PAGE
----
Country Creek LLC
Blue Lake Pole Bean Seeds
Description & Nutritional Value
The blue lake bean variety is an heirloom developed from the blue lake pole bean. Heirloom blue lake beans are a popular variety that has been around for generations. The pole version was the predecessor, but the bush was developed from it in 1961. These gardener favorites produce straight, long pods that were favorite canning beans. The pods all mature at roughly the same time, which makes them perfect for canning and freezing, but they taste great fresh too. Blue Lake beans are a good source of vitamin K to assist in faster wound healing, vitamin C to strengthen the immune system while reducing inflammation, fiber to stimulate the digestive tract, and vitamin A to maintain healthy organ functioning. The beans also contain potassium to balance fluid levels within the body and lower amounts of manganese, calcium, phosphorus, copper, and iron.
How To Grow
Heirloom blue lake beans grow easily in full sun and well-draining but fertile soil. Plant seeds in spring once soil is workable and warming up. The soil should have a pH of 5.8-6.0. Beans need plenty of phosphorus and potassium. Experts suggest inoculating the seeds with Rhizobium bacteria prior to planting to enhance nitrogen availability. Plant seeds a half inch (1-2 cm.) deep and three inches (8 cm.) apart. Water deeply once seeds are installed. Once they have germinated, usually within 6-12 days, keep plants moderately moist. Blue Lake beans are resistant to mosaic virus, a common bean and other veggie problem. They need to be kept moderately moist during the early days to prevent damping off. Water early in the day or use drip irrigation to keep moisture off the leaves and prevent several fungal diseases.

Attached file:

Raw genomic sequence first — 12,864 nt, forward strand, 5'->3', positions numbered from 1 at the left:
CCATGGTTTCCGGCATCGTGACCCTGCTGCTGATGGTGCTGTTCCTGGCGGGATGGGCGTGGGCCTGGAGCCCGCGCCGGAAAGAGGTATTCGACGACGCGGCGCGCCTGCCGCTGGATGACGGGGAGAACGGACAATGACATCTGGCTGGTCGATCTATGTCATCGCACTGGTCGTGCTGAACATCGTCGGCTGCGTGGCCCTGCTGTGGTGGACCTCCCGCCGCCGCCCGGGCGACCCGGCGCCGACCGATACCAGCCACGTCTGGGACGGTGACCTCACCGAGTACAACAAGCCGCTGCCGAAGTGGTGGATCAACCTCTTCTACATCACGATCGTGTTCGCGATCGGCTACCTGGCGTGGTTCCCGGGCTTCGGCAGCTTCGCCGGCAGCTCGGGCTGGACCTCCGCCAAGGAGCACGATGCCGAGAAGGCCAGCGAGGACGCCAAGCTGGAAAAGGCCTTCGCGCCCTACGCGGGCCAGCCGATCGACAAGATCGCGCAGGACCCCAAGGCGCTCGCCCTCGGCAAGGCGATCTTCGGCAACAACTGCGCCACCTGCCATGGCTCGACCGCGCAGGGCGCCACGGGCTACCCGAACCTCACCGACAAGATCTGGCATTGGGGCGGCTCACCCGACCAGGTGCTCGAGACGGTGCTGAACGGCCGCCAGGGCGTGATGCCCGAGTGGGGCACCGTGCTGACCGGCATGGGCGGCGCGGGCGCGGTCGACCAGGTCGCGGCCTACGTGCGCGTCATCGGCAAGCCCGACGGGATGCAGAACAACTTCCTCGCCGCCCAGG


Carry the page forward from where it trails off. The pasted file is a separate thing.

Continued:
How To Use
Blue Lake beans have a mild, fresh grassy flavor well suited for both raw and cooked applications such as steaming, sautéing, roasting, and stir-frying. The beans can be served whole, halved, or sliced and tossed into green salads, mixed into grain bowls, or simmered into curries, soups, and stews. Blue Lake beans can also be steamed or roasted and served as a side dish, stir-fried with other vegetables, incorporated into quiches, or cooked into creamy casseroles. In addition to fresh preparations, Blue Lake beans are popularly used in quick pickling recipes and canning. Unwashed, raw Blue Lake beans will keep up to 7 days when stored in a sealed container in the refrigerator’s crisper drawer. Cooked green beans will keep 3 to 5 days when stored in the refrigerator.
All seeds are grown and packaged in the U.S. Each bag is individually labeled.
All seed lots are tested for germination.
Works great with any type of sprouter.